That’s just too much power for one person or party. A single mass casualty could lead to Trump or a future president setting the future direction of the U.S. in stone.
But how long should a term be?
That can be tricky. There are nine justices (for now), so you are stuck with really frequent or infrequent appointments.
You could make a term nine years, which would mean that the president would replace or reappoint justices every single year. That would mean a nomination process that can range from a few days to several months. It would also mean that a single president could appoint up to eight justices if they served two terms. It would also raise the ceiling as far as the age of an appointment, opening the doors for those older than 60. Also, such frequent appointments could lead to instability, resulting in radically different decisions on constitutional issues within the span of half a decade.
The other reasonable number is an 18-year term, which means a replacement or reappointment ever two years. That means a single president could appoint up to four justices if they served two terms. It would also lower the ceiling for appointments in the minds of many, potentially lowering the comfort level to the lower 50s, if not younger. But, it would also mean a more stable court and smoother transition compared to an appointment every year.
If we had gone by 18-year terms since Congress raised the numbers of justices to nine in 1869, there would have been 76 appointments to the Supreme Court. Of those, 43 would have been made by Democrats (if you count Andrew Johnson who was elected under the National Union ticket) and 46 would have been made by Republicans. In 2020, we would have seen a court made up of five Republican-appointed justices (three appointed by George W. Bush and two by Trump) and four Democrat-appointed justices (all appointed by Obama). There would only one period of five years (1947–1952) that all nine judges would be appointed by a single party (Democrats under Franklin Roosevelt and Harry Truman).
But why would you want limits in the first place?
Because it creates predictability. Taking Ginsberg as an example. Her advanced age caused a lot of stress. So much so that people wonder why she didn’t step down while Barack Obama was President. Because she chose to stay, there was great anxiety about her surviving through the Trump years. When she didn’t that anxiety turned into outright panic. When you have mass panic, all it does is create stress on society.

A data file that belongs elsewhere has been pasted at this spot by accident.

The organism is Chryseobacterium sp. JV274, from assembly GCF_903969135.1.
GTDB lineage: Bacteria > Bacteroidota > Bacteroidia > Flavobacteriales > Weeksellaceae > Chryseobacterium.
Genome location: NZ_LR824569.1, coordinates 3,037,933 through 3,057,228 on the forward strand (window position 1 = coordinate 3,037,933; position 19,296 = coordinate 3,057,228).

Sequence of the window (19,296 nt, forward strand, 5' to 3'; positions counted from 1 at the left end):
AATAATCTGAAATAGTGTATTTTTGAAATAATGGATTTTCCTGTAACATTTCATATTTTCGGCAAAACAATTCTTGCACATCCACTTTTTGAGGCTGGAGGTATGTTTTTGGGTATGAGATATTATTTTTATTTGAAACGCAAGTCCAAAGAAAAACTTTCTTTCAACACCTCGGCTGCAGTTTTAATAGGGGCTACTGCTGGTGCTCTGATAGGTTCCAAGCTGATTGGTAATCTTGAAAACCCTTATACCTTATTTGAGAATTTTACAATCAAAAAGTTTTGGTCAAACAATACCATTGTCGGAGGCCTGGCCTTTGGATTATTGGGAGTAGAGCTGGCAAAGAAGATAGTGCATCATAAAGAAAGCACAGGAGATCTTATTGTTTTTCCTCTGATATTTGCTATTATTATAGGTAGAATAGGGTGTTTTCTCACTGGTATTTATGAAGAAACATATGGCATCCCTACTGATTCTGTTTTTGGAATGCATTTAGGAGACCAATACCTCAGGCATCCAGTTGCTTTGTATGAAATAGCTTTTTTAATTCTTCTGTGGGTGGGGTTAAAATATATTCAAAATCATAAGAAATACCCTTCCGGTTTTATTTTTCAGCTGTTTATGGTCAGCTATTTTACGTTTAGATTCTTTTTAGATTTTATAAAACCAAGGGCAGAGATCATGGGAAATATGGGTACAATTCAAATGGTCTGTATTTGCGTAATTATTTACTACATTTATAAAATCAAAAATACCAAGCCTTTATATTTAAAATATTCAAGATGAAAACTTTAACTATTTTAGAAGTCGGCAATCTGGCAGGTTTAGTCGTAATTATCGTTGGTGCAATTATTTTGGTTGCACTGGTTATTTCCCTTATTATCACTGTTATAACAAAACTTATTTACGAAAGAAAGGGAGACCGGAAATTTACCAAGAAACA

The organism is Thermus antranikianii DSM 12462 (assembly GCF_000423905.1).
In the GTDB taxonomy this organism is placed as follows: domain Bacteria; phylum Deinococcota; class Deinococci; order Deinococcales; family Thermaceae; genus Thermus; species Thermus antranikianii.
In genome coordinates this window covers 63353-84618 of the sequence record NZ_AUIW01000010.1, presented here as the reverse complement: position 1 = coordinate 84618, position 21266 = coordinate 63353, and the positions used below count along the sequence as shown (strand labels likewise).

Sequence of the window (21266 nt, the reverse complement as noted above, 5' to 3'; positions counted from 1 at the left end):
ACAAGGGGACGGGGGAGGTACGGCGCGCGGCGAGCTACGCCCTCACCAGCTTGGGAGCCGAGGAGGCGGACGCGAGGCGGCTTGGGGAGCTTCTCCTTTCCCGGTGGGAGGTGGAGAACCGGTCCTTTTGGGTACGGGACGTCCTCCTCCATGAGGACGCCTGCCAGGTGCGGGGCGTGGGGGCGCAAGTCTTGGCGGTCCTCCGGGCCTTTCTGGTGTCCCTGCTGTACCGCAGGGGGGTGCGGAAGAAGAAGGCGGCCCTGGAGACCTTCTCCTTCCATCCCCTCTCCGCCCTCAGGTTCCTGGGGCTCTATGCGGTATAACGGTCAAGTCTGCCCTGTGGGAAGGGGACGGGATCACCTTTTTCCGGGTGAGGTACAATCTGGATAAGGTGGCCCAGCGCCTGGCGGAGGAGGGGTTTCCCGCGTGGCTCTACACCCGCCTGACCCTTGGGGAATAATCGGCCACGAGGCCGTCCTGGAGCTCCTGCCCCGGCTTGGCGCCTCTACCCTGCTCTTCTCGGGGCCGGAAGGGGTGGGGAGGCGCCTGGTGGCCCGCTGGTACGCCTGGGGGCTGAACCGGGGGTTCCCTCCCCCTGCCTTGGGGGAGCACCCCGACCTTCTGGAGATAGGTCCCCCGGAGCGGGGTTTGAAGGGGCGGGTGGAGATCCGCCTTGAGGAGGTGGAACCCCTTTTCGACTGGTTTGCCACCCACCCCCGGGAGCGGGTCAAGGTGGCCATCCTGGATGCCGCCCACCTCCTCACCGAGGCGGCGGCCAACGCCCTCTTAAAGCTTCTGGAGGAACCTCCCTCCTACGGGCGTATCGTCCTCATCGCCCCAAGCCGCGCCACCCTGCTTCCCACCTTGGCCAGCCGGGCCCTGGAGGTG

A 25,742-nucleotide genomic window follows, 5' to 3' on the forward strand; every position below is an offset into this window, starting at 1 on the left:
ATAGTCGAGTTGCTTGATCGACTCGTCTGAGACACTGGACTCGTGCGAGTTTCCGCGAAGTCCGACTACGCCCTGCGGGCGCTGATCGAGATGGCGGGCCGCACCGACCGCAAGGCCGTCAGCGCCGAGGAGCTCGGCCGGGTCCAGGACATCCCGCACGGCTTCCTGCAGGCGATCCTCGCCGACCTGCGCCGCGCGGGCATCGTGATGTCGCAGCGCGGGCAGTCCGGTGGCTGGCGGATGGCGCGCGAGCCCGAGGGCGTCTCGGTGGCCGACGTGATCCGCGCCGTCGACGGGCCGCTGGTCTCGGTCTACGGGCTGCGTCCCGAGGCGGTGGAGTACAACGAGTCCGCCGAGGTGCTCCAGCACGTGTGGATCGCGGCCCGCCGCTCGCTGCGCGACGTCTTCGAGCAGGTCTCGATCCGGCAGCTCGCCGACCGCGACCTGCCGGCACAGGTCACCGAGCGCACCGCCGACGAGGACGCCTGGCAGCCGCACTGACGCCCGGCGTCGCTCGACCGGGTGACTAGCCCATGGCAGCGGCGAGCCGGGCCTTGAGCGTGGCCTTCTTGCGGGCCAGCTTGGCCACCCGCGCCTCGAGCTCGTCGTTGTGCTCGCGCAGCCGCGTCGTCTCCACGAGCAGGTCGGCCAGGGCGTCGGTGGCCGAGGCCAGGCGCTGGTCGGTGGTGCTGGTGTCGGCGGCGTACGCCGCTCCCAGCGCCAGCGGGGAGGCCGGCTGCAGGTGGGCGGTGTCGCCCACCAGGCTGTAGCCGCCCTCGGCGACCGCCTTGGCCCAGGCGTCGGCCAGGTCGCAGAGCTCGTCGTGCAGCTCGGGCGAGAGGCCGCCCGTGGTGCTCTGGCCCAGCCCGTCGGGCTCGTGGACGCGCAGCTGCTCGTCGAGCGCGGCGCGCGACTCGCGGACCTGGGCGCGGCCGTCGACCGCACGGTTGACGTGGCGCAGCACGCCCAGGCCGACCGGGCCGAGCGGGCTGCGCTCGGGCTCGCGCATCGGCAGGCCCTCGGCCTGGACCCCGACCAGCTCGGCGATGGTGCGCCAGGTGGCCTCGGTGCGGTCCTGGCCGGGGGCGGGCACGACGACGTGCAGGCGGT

Had Ginsberg been appointed to an 18-year term, her replacement would have been picked by Obama in 2011 and they’d be somewhere in or near the middle of it now.
Which begs the question, if we adopt term limits, what happens when a judge dies or resigns unexpectedly?
That’s tricky, but there are options. A seat could remain empty until it’s time to fill it. There have been times the supreme court has functioned with fewer (and more) than nine justices. Another option is appointing another justice to finish the rest of the term.
Of course, appointing another justice in such a situation could be contemptuous and wind up being a process that takes forever, particularly when partisan politics are involved. A way to expedite that process could be to have the sitting president make that appointment and allow the surviving justices themselves to approve the appointment. Another option is just for a president to appoint alternates during their term, but that could be another one of those processes that drag out with heavy drama.
This leads to the second reason for term limits for Supreme Court justices: It curtails the power of a president. If Trump gets another term, it’s likely Alito and Thomas will voluntarily step down to allow for conservative appointments. Trump could potentially replace Justice Stephen Breyer, who is 82 years old, creating a 7–2 court for the next few decades.
That means Trump will be influencing the course of America long after he’s in the grave.
Troubling thought, huh?
Not an easy change to make
In the end, one of the cornerstones the U.S. republic is the Supreme Court. Like the other cornerstones, the legislative and executive branches, it looks like extreme partisanship is slowing chipping away at it. To make sure it stands for another two centuries, changes need to be made. Those changes need to reflect the reality of the current age while at the same time reining in its partisanship so the constitution itself isn’t weaponized.
Limiting the terms of Supreme Court justices will likely require a constitutional amendment. That can be a very long process.
First, two-thirds of both houses of Congress can vote to propose an amendment, or two-thirds of the state legislatures can ask Congress to call a national convention to propose amendments. Then three-fourths of the state legislatures must approve them, or ratifying conventions in three-fourths of the states must approve them.
The Supreme Court has said that ratification must be within “some reasonable time after the proposal.” The period set was seven years, but there has been no determination as to just how long a “reasonable time” might be.
The question “is the will there?” If there’s no will to change, then expect the courts to be further weaponized beyond the point they already are. The current state of “liberal” and “conservative” federal courts from the top to bottom is not one that can last, particularly when sides can go “judge shopping.”
So the options are “change” or “decay.”